A couple of weeks ago, our co-blogger, Mr. McConnell, published a post on the benefits of brevity.  That post sprang from an argument before the JPML, but we can riff on it today as we examine a short and lovely decision from the Northern District of New York.  We have all suffered through opinions in which judges (or their clerks) painstakingly flog possible outcomes, arguments, and counter-arguments before finally reaching their decisions. And as (once again) McConnell recently pointed out, the result has been some spectacularly bad preemption decisions.  But Olmstead v. Bayer Corp., 2017 WL 3498696 (N.D.N.Y. Aug. 15, 2017), arising in the relatively clear jurisprudence surrounding so-called “PMA preemption,” was what we fondly call a “slam-dunk,” and the court treated it accordingly.

In Olmstead, the plaintiff was implanted with an Essure device, an implantable birth control device manufactured by the defendant.  She alleged that, after she was implanted with the device, she experienced months of pain, fatigue, and excessive bleeding culminating in a hospital visit for an episode of severe abdominal pain.  Though an initial ultrasound appeared normal, a subsequent ultrasound allegedly revealed that “one of the coils of the Essure was sticking out of the uterus by about one inch.” Olmstead, 2017 WL 3498696 at *2 (internal punctuation and citation omitted).  The plaintiff sued in state court, asserting claims for negligent misrepresentation, strict liability, failure to warn, and breaches of express and implied warranties.   The defendants removed the case to federal court and moved to dismiss it, arguing that the plaintiff’s claims were preempted by the Medical Device Act (“MDA”).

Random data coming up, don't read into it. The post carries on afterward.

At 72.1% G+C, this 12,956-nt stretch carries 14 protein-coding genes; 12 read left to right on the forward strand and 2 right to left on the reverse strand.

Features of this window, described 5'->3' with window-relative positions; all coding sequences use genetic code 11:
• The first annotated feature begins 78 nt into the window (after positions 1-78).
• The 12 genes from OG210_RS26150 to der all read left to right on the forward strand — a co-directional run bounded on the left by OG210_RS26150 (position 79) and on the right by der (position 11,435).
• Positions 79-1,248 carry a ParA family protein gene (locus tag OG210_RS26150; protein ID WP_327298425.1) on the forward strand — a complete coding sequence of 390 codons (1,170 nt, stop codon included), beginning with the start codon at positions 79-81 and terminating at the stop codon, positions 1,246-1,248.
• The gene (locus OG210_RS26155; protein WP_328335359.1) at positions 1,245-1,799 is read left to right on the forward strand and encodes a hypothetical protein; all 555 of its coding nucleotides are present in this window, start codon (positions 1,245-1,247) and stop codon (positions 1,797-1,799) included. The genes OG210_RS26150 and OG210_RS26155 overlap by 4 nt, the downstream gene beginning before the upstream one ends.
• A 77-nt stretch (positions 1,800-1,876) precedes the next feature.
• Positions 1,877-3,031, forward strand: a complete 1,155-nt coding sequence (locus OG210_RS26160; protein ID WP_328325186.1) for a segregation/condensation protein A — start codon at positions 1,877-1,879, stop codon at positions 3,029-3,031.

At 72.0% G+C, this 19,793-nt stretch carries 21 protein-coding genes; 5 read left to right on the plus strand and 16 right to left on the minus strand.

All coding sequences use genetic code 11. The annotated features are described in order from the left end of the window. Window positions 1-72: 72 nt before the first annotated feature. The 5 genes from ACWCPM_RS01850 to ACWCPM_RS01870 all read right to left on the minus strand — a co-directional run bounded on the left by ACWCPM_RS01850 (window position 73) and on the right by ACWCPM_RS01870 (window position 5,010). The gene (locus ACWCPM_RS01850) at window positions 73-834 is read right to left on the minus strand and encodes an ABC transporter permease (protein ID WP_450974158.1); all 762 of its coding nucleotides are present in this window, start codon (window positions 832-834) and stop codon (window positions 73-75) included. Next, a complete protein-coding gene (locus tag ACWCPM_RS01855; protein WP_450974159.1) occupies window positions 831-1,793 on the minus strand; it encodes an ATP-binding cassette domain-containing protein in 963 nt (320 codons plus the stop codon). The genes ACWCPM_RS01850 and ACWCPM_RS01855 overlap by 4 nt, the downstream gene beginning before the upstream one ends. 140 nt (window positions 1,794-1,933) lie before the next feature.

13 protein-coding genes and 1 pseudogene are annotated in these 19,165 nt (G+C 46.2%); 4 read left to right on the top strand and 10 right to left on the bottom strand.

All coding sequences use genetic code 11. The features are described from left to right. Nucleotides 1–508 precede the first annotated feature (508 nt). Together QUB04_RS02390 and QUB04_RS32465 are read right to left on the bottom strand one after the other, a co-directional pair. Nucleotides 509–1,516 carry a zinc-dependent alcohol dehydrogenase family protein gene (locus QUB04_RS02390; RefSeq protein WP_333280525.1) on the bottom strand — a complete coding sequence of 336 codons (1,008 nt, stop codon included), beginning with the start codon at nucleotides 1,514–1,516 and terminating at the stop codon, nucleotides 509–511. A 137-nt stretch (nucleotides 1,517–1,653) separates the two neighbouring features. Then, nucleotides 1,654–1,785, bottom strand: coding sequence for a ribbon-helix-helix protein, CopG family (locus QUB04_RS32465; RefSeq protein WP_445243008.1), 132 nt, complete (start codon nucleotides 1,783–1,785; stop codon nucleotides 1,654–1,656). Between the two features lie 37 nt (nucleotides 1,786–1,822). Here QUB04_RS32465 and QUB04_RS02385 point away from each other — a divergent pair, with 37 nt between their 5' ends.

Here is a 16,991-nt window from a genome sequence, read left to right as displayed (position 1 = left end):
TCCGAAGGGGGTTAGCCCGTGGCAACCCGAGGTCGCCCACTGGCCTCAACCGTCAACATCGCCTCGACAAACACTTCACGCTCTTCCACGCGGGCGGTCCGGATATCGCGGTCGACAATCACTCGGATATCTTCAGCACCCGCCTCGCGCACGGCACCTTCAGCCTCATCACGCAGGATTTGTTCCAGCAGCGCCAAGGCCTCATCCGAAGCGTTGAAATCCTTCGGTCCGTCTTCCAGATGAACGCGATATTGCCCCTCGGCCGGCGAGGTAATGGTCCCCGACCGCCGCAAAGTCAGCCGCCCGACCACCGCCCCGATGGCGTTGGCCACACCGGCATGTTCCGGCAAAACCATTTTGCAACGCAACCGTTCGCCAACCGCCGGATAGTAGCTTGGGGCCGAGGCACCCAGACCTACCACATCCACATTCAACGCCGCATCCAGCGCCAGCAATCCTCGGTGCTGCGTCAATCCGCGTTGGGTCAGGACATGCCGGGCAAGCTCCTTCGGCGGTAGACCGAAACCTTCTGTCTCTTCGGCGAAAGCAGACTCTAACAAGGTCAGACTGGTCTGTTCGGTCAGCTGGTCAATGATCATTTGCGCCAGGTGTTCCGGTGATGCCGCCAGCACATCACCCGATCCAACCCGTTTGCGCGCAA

As the court explained (and as we have discussed in these pages many times before (like here, also in the context of Essure litigation), Class III medical devices like Essure must undergo FDA’s “rigorous” premarket approval (“PMA”) process before they can be marketed to the public. Id. at *1.  Under the MDA, once a Class III device obtains PMA, the manufacturer may not make changes to the device’s design, specifications, or labeling without FDA permission.

The MDA also includes an express preemption clause. Under this clause, as construed by the Supreme Court in Riegel v. Medtronic, 522 U.S. 312 (2008), state laws that impose obligations that are different from or in addition to the requirements of the MDA are expressly preempted. Id. at *3 (citations omitted).  A common-law claim challenging the safety of an FDA-approved medical device survives only if it alleges a parallel violation of federal law for which state law provides a damages remedy.  Id. (citations omitted).